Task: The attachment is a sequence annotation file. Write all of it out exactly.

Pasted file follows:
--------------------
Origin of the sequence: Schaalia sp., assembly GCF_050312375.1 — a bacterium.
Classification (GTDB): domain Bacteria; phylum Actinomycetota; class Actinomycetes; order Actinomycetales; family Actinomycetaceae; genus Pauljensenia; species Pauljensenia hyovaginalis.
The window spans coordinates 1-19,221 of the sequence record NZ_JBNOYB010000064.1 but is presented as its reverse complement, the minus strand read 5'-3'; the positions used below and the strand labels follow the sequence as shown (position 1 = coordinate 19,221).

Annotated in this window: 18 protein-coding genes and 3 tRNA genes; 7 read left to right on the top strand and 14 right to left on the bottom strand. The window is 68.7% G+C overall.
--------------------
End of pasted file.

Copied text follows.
Origin of the sequence: Schaalia sp., assembly GCF_050312375.1 — a bacterium.
Classification (GTDB): domain Bacteria; phylum Actinomycetota; class Actinomycetes; order Actinomycetales; family Actinomycetaceae; genus Pauljensenia; species Pauljensenia hyovaginalis.
The window spans coordinates 1-19,221 of the sequence record NZ_JBNOYB010000064.1 but is presented as its reverse complement, the minus strand read 5'-3'; the positions used below and the strand labels follow the sequence as shown (position 1 = coordinate 19,221).

Annotated in this window: 18 protein-coding genes and 3 tRNA genes; 7 read left to right on the top strand and 14 right to left on the bottom strand. The window is 68.7% G+C overall.